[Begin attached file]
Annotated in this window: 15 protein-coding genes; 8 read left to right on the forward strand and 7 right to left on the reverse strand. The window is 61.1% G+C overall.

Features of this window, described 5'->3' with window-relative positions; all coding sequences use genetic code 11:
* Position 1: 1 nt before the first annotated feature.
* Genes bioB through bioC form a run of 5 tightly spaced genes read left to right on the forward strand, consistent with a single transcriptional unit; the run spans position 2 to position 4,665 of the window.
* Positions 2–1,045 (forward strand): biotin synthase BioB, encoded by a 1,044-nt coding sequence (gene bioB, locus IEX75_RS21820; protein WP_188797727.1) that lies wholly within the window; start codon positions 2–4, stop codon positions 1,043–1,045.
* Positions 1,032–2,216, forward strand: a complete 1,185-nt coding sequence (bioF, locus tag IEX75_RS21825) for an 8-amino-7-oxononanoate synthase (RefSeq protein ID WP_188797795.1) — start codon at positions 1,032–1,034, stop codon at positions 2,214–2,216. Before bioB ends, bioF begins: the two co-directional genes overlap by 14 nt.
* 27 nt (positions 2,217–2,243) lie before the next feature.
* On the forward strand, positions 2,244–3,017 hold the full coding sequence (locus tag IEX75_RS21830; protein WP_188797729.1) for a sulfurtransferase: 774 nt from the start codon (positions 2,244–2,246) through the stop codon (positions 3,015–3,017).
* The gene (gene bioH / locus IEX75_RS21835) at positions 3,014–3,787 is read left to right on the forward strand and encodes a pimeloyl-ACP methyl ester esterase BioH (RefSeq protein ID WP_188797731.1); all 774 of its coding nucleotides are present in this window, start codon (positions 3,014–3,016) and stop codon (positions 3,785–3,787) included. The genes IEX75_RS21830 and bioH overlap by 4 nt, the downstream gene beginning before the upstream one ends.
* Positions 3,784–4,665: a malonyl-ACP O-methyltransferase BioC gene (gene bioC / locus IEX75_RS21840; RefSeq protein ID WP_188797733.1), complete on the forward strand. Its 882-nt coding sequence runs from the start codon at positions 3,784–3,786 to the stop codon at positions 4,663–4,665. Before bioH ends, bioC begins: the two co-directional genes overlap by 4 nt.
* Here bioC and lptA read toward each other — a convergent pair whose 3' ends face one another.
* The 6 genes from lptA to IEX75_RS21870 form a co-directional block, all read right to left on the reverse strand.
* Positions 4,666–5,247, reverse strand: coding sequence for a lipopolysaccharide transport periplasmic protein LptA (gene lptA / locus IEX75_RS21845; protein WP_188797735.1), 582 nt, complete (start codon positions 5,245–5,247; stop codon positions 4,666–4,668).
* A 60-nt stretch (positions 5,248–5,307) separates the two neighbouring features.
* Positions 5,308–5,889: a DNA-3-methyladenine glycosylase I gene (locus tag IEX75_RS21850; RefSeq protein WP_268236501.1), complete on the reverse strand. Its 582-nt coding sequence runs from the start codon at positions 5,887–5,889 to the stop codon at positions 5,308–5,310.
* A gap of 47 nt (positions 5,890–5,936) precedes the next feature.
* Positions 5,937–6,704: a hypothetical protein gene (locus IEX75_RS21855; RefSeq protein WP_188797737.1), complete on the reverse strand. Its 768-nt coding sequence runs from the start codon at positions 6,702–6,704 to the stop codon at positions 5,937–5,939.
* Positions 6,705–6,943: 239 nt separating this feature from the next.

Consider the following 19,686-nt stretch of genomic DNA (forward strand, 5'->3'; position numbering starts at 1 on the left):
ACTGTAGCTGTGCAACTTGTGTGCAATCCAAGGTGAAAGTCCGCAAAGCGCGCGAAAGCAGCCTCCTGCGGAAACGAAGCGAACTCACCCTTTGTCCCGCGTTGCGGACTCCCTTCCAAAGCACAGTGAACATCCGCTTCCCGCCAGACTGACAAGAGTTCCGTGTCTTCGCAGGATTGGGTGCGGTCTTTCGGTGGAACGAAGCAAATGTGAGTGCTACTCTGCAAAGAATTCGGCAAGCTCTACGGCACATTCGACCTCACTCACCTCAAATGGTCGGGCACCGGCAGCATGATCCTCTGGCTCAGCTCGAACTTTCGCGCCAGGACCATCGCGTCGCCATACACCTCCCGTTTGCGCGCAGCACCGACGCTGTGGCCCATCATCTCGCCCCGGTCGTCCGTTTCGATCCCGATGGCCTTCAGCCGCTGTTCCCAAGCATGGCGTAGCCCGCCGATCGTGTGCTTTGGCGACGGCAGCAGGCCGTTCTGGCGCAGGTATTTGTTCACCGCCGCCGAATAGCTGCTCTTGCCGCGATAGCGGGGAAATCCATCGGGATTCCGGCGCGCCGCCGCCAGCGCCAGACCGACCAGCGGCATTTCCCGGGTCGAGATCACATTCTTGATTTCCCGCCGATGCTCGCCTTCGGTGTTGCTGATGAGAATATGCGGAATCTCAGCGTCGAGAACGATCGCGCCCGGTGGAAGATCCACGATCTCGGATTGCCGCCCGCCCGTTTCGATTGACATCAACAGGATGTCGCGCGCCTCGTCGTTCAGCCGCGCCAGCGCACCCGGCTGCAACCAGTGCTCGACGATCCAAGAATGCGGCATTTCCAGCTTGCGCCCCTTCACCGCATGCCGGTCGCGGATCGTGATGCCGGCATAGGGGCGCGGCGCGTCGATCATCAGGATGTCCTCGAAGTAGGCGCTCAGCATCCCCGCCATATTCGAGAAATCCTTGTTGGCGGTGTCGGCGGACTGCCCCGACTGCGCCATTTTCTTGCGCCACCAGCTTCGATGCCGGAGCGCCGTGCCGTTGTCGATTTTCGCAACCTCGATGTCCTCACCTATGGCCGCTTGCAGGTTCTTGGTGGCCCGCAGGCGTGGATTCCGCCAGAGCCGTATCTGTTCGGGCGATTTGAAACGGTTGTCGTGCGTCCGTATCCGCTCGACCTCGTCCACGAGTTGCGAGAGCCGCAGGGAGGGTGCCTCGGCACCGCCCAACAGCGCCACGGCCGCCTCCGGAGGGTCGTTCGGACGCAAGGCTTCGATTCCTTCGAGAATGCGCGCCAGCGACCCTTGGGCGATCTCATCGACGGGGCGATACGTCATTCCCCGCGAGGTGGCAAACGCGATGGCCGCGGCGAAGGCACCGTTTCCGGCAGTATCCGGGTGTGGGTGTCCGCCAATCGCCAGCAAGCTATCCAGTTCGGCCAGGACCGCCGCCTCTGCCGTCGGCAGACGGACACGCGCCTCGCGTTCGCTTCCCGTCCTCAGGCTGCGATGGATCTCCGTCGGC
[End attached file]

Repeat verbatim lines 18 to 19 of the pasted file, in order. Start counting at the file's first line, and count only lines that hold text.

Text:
* Positions 6,705–6,943: 239 nt separating this feature from the next.

Consider the following 19,686-nt stretch of genomic DNA (forward strand, 5'->3'; position numbering starts at 1 on the left):